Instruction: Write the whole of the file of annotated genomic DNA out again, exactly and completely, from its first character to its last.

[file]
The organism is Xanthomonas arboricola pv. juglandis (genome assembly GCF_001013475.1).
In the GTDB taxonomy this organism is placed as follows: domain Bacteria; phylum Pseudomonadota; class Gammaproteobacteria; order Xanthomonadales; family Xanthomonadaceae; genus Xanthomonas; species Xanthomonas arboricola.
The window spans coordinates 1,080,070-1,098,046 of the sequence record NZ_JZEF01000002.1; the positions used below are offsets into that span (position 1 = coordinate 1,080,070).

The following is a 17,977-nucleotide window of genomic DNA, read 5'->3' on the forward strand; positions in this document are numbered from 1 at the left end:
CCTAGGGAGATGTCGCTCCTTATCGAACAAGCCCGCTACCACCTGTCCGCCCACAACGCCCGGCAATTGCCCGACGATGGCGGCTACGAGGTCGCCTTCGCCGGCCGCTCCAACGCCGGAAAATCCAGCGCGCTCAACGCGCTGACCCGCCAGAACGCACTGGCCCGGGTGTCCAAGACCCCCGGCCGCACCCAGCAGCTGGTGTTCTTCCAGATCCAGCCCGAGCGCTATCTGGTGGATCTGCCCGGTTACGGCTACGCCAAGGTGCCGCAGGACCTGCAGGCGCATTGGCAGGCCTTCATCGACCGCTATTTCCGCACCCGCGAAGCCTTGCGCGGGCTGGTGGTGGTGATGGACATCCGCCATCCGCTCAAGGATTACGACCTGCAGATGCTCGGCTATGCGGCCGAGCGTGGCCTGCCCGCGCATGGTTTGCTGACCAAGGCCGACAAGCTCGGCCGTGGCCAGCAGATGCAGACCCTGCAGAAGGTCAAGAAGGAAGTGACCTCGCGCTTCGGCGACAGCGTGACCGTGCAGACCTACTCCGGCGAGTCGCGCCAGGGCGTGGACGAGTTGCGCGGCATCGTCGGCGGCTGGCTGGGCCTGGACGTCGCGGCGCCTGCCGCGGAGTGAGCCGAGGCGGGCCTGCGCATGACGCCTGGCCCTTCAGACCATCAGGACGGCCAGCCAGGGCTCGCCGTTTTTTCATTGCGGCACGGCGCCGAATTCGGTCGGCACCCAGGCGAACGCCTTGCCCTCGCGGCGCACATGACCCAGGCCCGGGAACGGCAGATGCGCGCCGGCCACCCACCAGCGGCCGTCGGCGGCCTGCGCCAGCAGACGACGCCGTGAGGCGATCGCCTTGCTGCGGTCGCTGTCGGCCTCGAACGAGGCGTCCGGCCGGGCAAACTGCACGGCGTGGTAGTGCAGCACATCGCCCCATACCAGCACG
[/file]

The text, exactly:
The organism is Xanthomonas arboricola pv. juglandis (genome assembly GCF_001013475.1).
In the GTDB taxonomy this organism is placed as follows: domain Bacteria; phylum Pseudomonadota; class Gammaproteobacteria; order Xanthomonadales; family Xanthomonadaceae; genus Xanthomonas; species Xanthomonas arboricola.
The window spans coordinates 1,080,070-1,098,046 of the sequence record NZ_JZEF01000002.1; the positions used below are offsets into that span (position 1 = coordinate 1,080,070).

The following is a 17,977-nucleotide window of genomic DNA, read 5'->3' on the forward strand; positions in this document are numbered from 1 at the left end:
CCTAGGGAGATGTCGCTCCTTATCGAACAAGCCCGCTACCACCTGTCCGCCCACAACGCCCGGCAATTGCCCGACGATGGCGGCTACGAGGTCGCCTTCGCCGGCCGCTCCAACGCCGGAAAATCCAGCGCGCTCAACGCGCTGACCCGCCAGAACGCACTGGCCCGGGTGTCCAAGACCCCCGGCCGCACCCAGCAGCTGGTGTTCTTCCAGATCCAGCCCGAGCGCTATCTGGTGGATCTGCCCGGTTACGGCTACGCCAAGGTGCCGCAGGACCTGCAGGCGCATTGGCAGGCCTTCATCGACCGCTATTTCCGCACCCGCGAAGCCTTGCGCGGGCTGGTGGTGGTGATGGACATCCGCCATCCGCTCAAGGATTACGACCTGCAGATGCTCGGCTATGCGGCCGAGCGTGGCCTGCCCGCGCATGGTTTGCTGACCAAGGCCGACAAGCTCGGCCGTGGCCAGCAGATGCAGACCCTGCAGAAGGTCAAGAAGGAAGTGACCTCGCGCTTCGGCGACAGCGTGACCGTGCAGACCTACTCCGGCGAGTCGCGCCAGGGCGTGGACGAGTTGCGCGGCATCGTCGGCGGCTGGCTGGGCCTGGACGTCGCGGCGCCTGCCGCGGAGTGAGCCGAGGCGGGCCTGCGCATGACGCCTGGCCCTTCAGACCATCAGGACGGCCAGCCAGGGCTCGCCGTTTTTTCATTGCGGCACGGCGCCGAATTCGGTCGGCACCCAGGCGAACGCCTTGCCCTCGCGGCGCACATGACCCAGGCCCGGGAACGGCAGATGCGCGCCGGCCACCCACCAGCGGCCGTCGGCGGCCTGCGCCAGCAGACGACGCCGTGAGGCGATCGCCTTGCTGCGGTCGCTGTCGGCCTCGAACGAGGCGTCCGGCCGGGCAAACTGCACGGCGTGGTAGTGCAGCACATCGCCCCATACCAGCACG